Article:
I was out walking the dog on a brisk (very brisk) Canberra morning when I came across a mum and two young children – I’m guessing one and three – on the play equipment at a local park. The kids were still in their PJs and dressing gowns and were delighted to be swinging and sliding despite the temperature still being in the low single digits. The mum just looked exhausted.
It brought home to me, again, that I am so grateful that in this period of intense confinement that I am an empty nester. I live alone (save for the dog and three cats). The downside is that on Zoom meetings and the odd phone call I struggle to form words and sentences, such is the dimension of the inner life I’ve been living. The dog – who does manage a form of Doglish – is my only company on many days.
But I keep thinking that had I been home alone with two children, cooped up in a small flat, on many days and in many hours and minutes I would have been unsure – deeply unsure – of my ability as a parent and human. My sanity would have definitely been called into question.
Just before running into the mum and two kids in the park, I had just been listening to a Washington Post podcast called ‘You have all the jobs: Motherhood during the pandemic’. Which raises the very pertinent question: where are the men? Why is it that childcare and housework fall overwhelmingly to the mother who has to juggle that along with paid work?
Where are the men? Why is it that childcare and housework fall overwhelmingly to the mother who has to juggle that along with paid work?
Which brings us to one of the big emerging issues of this time: childcare. The current free emergency arrangements are due to be discontinued on June 28. But the pandemic has revealed the gaping wound that is the flawed childcare system Australia. A truly excellent piece of reporting in The Guardian this week by Celina Rebeiro captures the complexity of the system with frustrating accuracy.
Underpinning the issue, Melinda Gates has also targeted childcare as a critical element of her $US1 billion commitment to gender equality. Accessible, affordable childcare will be essential to restarting the economy and ensuring that women still have a place in it, Gates argues. And she’s right.
The New York Times also picked up on childcare – or more specifically the crucial role grandparents play. “As the coronavirus pandemic stretches on and childcare centres remain closed, many grandparents are split into two groups: those who are quarantined from their families and those who are isolating beside them,” the article says. It’s an issue we picked up in BroadAgenda a couple of weeks ago after speaking with University of NSW academic Myra Hamilton on how free grandparental care is the sticky tape that hold Australia’s ramshackle childcare sector together.
Meanwhile, as a former higher education journalist, I was infuriated to read in The Telegraph that women make up around 70% of all enrolments in a number of postgraduate masters degrees in the UK. The same is most likely true in Australia. Why? Because the gender pay gap is pushing them to ‘upskill’ to keep up – thereby having to take on more debt to counter systemic workplace sexism. It drives me mad. (The article is behind a paywall or you can read the original report here.)
Closer to home, Virginia Haussegger was also unleashing in the Canberra Times (and BroadAgenda). Virginia’s supremely justifiable beef was that while women leaders have been highly visible during the pandemic – Gladys, Annastacia, Angela and, of course, Jacinda – it gives the impression that the ‘problem’ of gender inequality has been licked. But, of course, it hasn’t.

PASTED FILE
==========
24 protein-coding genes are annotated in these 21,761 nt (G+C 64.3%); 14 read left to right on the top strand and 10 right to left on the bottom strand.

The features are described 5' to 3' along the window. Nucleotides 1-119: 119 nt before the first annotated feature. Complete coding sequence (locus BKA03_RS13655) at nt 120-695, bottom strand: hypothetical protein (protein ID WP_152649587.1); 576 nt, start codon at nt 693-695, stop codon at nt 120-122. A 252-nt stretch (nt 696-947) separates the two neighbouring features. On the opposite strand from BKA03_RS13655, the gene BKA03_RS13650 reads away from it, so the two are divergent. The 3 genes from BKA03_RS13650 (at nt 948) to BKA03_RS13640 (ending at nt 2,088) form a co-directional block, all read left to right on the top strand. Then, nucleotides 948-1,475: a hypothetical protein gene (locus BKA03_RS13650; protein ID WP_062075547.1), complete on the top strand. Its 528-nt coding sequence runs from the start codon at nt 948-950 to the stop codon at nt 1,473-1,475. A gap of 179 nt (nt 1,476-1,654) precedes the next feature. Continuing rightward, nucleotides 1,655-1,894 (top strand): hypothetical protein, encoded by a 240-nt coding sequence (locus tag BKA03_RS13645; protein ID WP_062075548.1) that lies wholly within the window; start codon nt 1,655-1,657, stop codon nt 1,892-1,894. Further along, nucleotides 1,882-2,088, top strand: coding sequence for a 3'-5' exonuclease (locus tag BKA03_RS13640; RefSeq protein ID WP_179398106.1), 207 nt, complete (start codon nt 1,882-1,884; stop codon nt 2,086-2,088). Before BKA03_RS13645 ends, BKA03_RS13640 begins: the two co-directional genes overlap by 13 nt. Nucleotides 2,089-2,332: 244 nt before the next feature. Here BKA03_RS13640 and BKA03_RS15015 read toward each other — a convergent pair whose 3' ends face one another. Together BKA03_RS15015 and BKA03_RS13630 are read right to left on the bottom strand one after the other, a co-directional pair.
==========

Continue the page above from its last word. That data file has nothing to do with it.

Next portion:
“But while looks and even headlines may be deceptive, the data is not. The actual numbers of women cutting through is nowhere near what the media dazzle of a bit of colour and difference might suggest,” she writes.
The actual numbers of women cutting through is nowhere near what the media dazzle of a bit of colour and difference might suggest.
Speaking of which, it was good to see the Minister for Women Marise Payne pen a piece for The Strategist on how women and girls in the Asia Pacific have been particularly vulnerable to the social side-effects of the pandemic and will continue to be so in during the recovery phase.
In BroadAgenda this week, we also ran an exceptional piece by Professor Deborah Widiss from the University of Indiana who compared and contrasted paid parental leave schemes in Australia and the US as part of her Fulbright Senior Scholarship. It is genuinely surprising to find just how different policies – and attitudes – are between the two countries.
We also looked at consent and privacy in the era of sexting. Yes, sharing ‘nudes’ has become a thing due to social distancing. We also took a look at Professor Kim Rubenstein’s chat with Ginger Gorman on the Seriously Social podcast.
The 50/50 Foundation is still looking for participants for Freeze Frames – our COVID gender roles research. It’s easy – even a bit of fun! Just click here, then chat to Pia if you need more information.
And before I go, I’d just like to point you to this extract in The Guardian from the wonderful Helen Garner – ‘I may be an old woman but I’m not done for yet’. It’s an extract from an essay she wrote for Griffith Review on ageing.
“But mostly I wrote [her diary] for the hell of it, because I really love writing. I mean, I love a pen and paper. I love words and sentences, and the way you can knit them together and shift them around and pile them up and spread them out.”
And I, for one, really love reading those words and sentences and how they are knitted together and shifted around and piled up and spread out. Bless you Helen Garner. You have made my world a better one.
Virginia will be back next week.